Chancellor Search In Early Stages


Chancellor Keith Motley and Vice Chancellor Charlie Titus


Gintautas Dumcius

The search for a new chancellor currently remains in its early stages, as the UMass President’s Office is in touch with various campus constituencies, steadily making moves to put together a search committee.

“At this point, we are soliciting input on the formation of the search committee,” UMass President Jack Wilson said in a wide-ranging interview last week.

Senior UMass Boston administration officials, faculty, and student representatives have been contacted over the last several weeks for advice.

UMass officials expect to have the search committee appointed and up-and-running sometime this September. The search is expected to follow what seems to be the “natural cycle” in the academic world, of starting in the fall and ending mid-spring, back to autumn with a new chancellor in place.

“That’s kind of the natural cycle of events,” said Wilson. “You’d like to speed it up sometimes, but in general, it takes a certain amount of time if you’re going to take the time to put together the various constituencies, to allow the search committee to organize itself, to solicit candidates and nominations, and work through those.”

The search will be a national one. “What happens in a search is that you start out, you want everything,” Wilson said. “Then, at some point, you have a list of human beings, and then that’s when a search really gets going.”

In the meantime, Vice Chancellor of Student Affairs J. Keith Motley is serving on the interim, having taken over August 1, after Chancellor Jo Ann Gora left to become president of Indiana’s Ball State University.Motley seems to be settling into his new job, meeting with students, faculty, staff, and community members.

In a message to the university community the day after he took over, Motley wrote that the anticipation of a smooth transition will give a chance for the university to focus on the work in the year ahead.

“We will revise and complete our Strategic Plan, which focuses on the three Rs: research, retention, and reputation. Also, we will continue to work with the university community in preparing our accreditation self-study for the New England Association of Schools and Colleges. While undertaking these and other important endeavors, we will at the same time pursue one over-arching goal: to ensure that our students receive the highest quality education possible.”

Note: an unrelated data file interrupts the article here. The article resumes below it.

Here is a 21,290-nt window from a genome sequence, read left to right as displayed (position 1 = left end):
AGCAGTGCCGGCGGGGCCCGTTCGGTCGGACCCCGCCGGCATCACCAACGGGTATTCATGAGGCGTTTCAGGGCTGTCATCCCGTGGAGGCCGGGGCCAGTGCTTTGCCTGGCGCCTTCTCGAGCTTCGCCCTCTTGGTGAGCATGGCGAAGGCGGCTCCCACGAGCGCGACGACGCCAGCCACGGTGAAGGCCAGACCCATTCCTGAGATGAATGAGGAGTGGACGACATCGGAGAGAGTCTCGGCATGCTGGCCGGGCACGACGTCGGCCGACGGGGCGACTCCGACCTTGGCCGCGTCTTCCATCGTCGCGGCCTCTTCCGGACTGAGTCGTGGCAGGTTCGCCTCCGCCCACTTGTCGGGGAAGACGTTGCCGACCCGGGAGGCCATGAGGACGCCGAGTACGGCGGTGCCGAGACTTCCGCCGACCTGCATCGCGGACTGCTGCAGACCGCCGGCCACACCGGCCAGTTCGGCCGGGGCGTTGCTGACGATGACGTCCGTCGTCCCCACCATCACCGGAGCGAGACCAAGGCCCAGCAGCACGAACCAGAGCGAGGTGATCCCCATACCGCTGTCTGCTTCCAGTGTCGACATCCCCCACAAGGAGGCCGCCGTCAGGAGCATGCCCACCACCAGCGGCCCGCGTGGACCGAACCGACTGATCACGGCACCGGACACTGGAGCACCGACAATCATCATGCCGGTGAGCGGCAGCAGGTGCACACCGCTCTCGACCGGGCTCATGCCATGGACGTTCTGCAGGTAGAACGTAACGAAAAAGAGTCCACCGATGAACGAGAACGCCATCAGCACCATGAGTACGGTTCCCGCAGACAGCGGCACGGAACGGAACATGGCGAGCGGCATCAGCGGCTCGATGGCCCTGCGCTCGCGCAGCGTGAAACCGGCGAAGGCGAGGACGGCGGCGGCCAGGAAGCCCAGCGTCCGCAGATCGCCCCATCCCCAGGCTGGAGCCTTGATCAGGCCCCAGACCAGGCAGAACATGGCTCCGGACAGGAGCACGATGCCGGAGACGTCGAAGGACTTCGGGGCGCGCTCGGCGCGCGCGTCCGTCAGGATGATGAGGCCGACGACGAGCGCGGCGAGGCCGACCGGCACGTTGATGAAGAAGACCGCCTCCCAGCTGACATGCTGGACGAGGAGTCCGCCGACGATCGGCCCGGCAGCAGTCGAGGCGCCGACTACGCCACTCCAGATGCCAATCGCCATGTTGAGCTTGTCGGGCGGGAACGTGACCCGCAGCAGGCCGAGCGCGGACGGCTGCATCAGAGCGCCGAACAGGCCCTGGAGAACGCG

Motley, the first of his family to attend college and the first person of color to lead UMass Boston, was appointed in July, following several meetings between President Wilson and campus community groups.Campus insiders pointed to Wilson’s comments at the July press conference about the university’s urban mission (a source of some campus contention) as key to Motley’s appointment.

While saying that his support for the urban mission is part of his decision-making, Wilson added, “[P]icking Keith Motley as interim chancellor is really based upon a much more complex thing than that. That is, really sitting back, and saying, ‘Okay, how can we best position UMass Boston for success.'”

Wilson said part of the decision was based on building “the strongest team I could put on the field” during the interim period. Wilson praised Provost Paul Fonteyn, who was widely viewed as a top contender for interim, and Vice Chancellor of Finance Ellen O’Connor, who came earlier this year from Brown University.

“The other night, you probably saw [Red Sox player] Doug Mientkiewicz play second base, right? Does that mean he’s the best second baseman? I don’t know,” said Wilson. “But it meant it was the strongest team they could put on the field right then. And that’s what I was trying to do at UMass Boston.”

Rounding out the team will be Athletics Director Charlie Titus, appointed by Motley last week to take over the Division of Student Affairs while Motley stays in the Quinn (Administration) Building for the duration.

A veteran basketball coach, Titus has been with UMass Boston since 1974, overseeing 14 intercollegiate sports since his appointment as the university’s first athletic director in 1980.

“I think [Motley] wanted someone who had a wide berth of experience in the area of Student Affairs,” said Titus. “Beyond that, athletics has been my life.”

Titus said he believed it’s a critical time for the campus as it moves in a positive direction, so much so that in taking the position, he postponed what would have been his thirtieth year as a coach. “Sometimes you make sacrifices for the greater good,” he said.

As a new academic year starts and a chancellor search committee begins to assemble, the conventional wisdom crystallizing on campus is that the chancellorship is Motley’s to lose. Motley, while still slightly unknown to the greater faculty, has won praise for his leadership of the Urban Mission Committee, comprised of campus community members that have steadily grown in number as word of the committee spread. Motley remains popular with students and as a Boston Globe Campus Insider column noted, UMass picked several interim candidates for top positions, after national searches.

When asked if he has a “soft spot” for interim candidates, being one himself before he became permanent president in March, President Wilson said, “I have a soft spot for the best possible candidate we can get for the chancellor’s position. If it turns out to be the interim candidate, great. If it turns out to be somebody who walks in from outside, great. I think we just take this straight up. We’re looking for the best person to lead UMass Boston.”